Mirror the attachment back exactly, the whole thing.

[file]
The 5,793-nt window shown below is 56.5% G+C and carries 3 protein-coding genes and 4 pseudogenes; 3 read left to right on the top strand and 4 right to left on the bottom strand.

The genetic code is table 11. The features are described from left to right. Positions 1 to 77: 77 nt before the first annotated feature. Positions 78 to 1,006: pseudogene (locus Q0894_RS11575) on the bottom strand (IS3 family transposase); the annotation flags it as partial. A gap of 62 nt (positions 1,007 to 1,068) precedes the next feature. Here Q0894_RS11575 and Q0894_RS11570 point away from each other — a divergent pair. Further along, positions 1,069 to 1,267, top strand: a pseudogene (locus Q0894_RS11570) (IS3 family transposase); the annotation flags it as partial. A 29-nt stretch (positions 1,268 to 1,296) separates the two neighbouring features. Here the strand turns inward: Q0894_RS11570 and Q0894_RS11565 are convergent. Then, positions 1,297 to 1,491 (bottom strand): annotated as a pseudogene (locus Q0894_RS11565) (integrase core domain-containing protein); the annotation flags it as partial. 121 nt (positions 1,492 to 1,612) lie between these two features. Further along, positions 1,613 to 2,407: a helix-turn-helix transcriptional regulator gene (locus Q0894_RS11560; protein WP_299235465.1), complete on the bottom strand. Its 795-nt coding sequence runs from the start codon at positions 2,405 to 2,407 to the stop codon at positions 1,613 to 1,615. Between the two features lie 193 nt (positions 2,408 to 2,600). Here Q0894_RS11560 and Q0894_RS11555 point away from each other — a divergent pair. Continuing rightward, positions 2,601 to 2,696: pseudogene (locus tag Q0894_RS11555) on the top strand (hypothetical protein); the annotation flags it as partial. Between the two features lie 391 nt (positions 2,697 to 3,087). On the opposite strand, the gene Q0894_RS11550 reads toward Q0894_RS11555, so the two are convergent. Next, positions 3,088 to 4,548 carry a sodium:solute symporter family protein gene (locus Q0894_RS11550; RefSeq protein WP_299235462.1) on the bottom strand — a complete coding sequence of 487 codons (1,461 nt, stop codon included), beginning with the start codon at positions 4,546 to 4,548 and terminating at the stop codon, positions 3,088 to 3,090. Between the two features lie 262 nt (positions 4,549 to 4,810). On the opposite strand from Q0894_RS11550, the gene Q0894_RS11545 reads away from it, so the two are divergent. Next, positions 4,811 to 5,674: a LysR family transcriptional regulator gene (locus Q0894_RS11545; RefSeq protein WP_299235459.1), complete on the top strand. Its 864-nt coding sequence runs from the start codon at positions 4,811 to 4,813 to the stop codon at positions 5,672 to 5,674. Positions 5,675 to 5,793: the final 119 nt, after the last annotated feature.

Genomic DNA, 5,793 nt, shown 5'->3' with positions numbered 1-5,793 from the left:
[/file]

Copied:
The 5,793-nt window shown below is 56.5% G+C and carries 3 protein-coding genes and 4 pseudogenes; 3 read left to right on the top strand and 4 right to left on the bottom strand.

The genetic code is table 11. The features are described from left to right. Positions 1 to 77: 77 nt before the first annotated feature. Positions 78 to 1,006: pseudogene (locus Q0894_RS11575) on the bottom strand (IS3 family transposase); the annotation flags it as partial. A gap of 62 nt (positions 1,007 to 1,068) precedes the next feature. Here Q0894_RS11575 and Q0894_RS11570 point away from each other — a divergent pair. Further along, positions 1,069 to 1,267, top strand: a pseudogene (locus Q0894_RS11570) (IS3 family transposase); the annotation flags it as partial. A 29-nt stretch (positions 1,268 to 1,296) separates the two neighbouring features. Here the strand turns inward: Q0894_RS11570 and Q0894_RS11565 are convergent. Then, positions 1,297 to 1,491 (bottom strand): annotated as a pseudogene (locus Q0894_RS11565) (integrase core domain-containing protein); the annotation flags it as partial. 121 nt (positions 1,492 to 1,612) lie between these two features. Further along, positions 1,613 to 2,407: a helix-turn-helix transcriptional regulator gene (locus Q0894_RS11560; protein WP_299235465.1), complete on the bottom strand. Its 795-nt coding sequence runs from the start codon at positions 2,405 to 2,407 to the stop codon at positions 1,613 to 1,615. Between the two features lie 193 nt (positions 2,408 to 2,600). Here Q0894_RS11560 and Q0894_RS11555 point away from each other — a divergent pair. Continuing rightward, positions 2,601 to 2,696: pseudogene (locus tag Q0894_RS11555) on the top strand (hypothetical protein); the annotation flags it as partial. Between the two features lie 391 nt (positions 2,697 to 3,087). On the opposite strand, the gene Q0894_RS11550 reads toward Q0894_RS11555, so the two are convergent. Next, positions 3,088 to 4,548 carry a sodium:solute symporter family protein gene (locus Q0894_RS11550; RefSeq protein WP_299235462.1) on the bottom strand — a complete coding sequence of 487 codons (1,461 nt, stop codon included), beginning with the start codon at positions 4,546 to 4,548 and terminating at the stop codon, positions 3,088 to 3,090. Between the two features lie 262 nt (positions 4,549 to 4,810). On the opposite strand from Q0894_RS11550, the gene Q0894_RS11545 reads away from it, so the two are divergent. Next, positions 4,811 to 5,674: a LysR family transcriptional regulator gene (locus Q0894_RS11545; RefSeq protein WP_299235459.1), complete on the top strand. Its 864-nt coding sequence runs from the start codon at positions 4,811 to 4,813 to the stop codon at positions 5,672 to 5,674. Positions 5,675 to 5,793: the final 119 nt, after the last annotated feature.

Genomic DNA, 5,793 nt, shown 5'->3' with positions numbered 1-5,793 from the left: